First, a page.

• The taxpayer will be able to choose whether to eliminate the pre-6 April 2015 gain by revaluing the property at that date or by time apportioning the gain between the pre and post-5 April 2015 periods. Time apportionment cannot be used where the property is within the scope of ATED.
  • Losses on disposals will be ring fenced and deductible only against gains from residential properties in the same or a subsequent year. If the taxpayer becomes UK-resident, any unused losses in the non-resident period will be transformed into normal CGT losses. If a UK resident emigrates with unutilised losses, he will be entitled to identify any that arose from the disposal of UK residential property and preserve them for use against future gains on UK residential property.
  • The details of how to collect the charge have not yet been finalised. The current thinking is:
    • the non-resident will be required to notify HM Revenue & Customs (HMRC) of the disposal within 30 days of the property being conveyed. The notification form will be the opportunity to make a private residence exemption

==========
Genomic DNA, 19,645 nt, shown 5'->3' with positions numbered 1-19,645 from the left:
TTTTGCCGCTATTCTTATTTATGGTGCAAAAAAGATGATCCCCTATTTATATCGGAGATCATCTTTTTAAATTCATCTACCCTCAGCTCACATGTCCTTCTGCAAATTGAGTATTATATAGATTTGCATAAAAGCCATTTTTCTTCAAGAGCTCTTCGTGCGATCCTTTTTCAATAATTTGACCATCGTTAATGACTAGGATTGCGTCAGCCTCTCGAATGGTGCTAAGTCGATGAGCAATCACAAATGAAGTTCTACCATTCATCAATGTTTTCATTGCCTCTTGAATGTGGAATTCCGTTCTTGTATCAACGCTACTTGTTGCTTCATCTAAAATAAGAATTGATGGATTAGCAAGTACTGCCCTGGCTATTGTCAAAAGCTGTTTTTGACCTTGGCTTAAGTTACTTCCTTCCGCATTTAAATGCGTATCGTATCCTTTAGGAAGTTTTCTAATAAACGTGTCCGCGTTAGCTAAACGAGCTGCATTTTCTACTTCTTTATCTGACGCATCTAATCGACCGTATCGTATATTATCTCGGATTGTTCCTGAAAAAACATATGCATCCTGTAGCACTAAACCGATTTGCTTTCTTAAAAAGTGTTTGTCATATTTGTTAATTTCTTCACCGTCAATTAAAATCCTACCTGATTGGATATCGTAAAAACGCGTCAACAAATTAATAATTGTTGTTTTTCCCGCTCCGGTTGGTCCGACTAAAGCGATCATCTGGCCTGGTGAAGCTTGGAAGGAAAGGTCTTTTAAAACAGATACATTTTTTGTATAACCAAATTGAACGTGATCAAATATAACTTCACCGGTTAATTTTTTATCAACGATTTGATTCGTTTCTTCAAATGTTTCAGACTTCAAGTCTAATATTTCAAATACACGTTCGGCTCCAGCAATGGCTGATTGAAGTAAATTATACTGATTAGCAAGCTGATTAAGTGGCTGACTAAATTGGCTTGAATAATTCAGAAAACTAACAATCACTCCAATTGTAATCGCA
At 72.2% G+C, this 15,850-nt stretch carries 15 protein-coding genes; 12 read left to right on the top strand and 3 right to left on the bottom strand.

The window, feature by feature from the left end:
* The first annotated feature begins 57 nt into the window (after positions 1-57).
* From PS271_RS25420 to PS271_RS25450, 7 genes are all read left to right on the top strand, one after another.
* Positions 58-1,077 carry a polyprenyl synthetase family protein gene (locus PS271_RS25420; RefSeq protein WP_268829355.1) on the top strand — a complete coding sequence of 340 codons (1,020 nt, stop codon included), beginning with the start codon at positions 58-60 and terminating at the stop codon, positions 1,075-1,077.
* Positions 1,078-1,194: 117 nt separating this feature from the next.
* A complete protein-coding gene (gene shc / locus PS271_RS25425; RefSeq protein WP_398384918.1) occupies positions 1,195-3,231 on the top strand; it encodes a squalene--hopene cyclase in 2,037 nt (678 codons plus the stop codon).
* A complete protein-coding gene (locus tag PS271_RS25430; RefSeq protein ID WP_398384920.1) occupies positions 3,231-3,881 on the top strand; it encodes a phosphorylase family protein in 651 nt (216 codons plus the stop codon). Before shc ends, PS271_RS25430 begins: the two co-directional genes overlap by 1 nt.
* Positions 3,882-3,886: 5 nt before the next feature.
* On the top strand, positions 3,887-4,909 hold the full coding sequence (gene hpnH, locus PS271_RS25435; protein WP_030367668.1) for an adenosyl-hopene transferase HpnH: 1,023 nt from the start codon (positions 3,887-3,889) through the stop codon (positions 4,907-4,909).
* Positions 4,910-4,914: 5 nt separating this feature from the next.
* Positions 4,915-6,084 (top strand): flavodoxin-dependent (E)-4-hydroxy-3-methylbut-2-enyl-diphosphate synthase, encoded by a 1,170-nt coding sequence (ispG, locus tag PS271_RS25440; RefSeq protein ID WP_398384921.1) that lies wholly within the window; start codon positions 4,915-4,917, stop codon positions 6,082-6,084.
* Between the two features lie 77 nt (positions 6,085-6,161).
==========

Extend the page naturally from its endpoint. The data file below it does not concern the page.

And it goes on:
• where the non-resident already makes a self assessment return, they will have to notify the gain and pay the tax after the end of the tax year when they submit that return. It is not clear whether this includes a non-resident landlords’ tax return. We think that it probably does. However an ATED return will not count as a tax return for this purpose
    • a person who does not have such an established relationship with HMRC will have to calculate the gain, submit a return and pay the tax within 30 days of the date of completion of the disposal. This looks completely impractical. HMRC expects/hopes that the solicitor dealing with the conveyance “will facilitate the process”. We suspect that may be wishful thinking. It does, however, need to be borne in mind that HMRC is notified of UK property transactions and that the UK has agreements with many countries for the mutual enforcement of tax debts. Accordingly, non-compliance with this obligation is likely to result in having to pay interest and a penalty when HMRC eventually discover that the tax is due.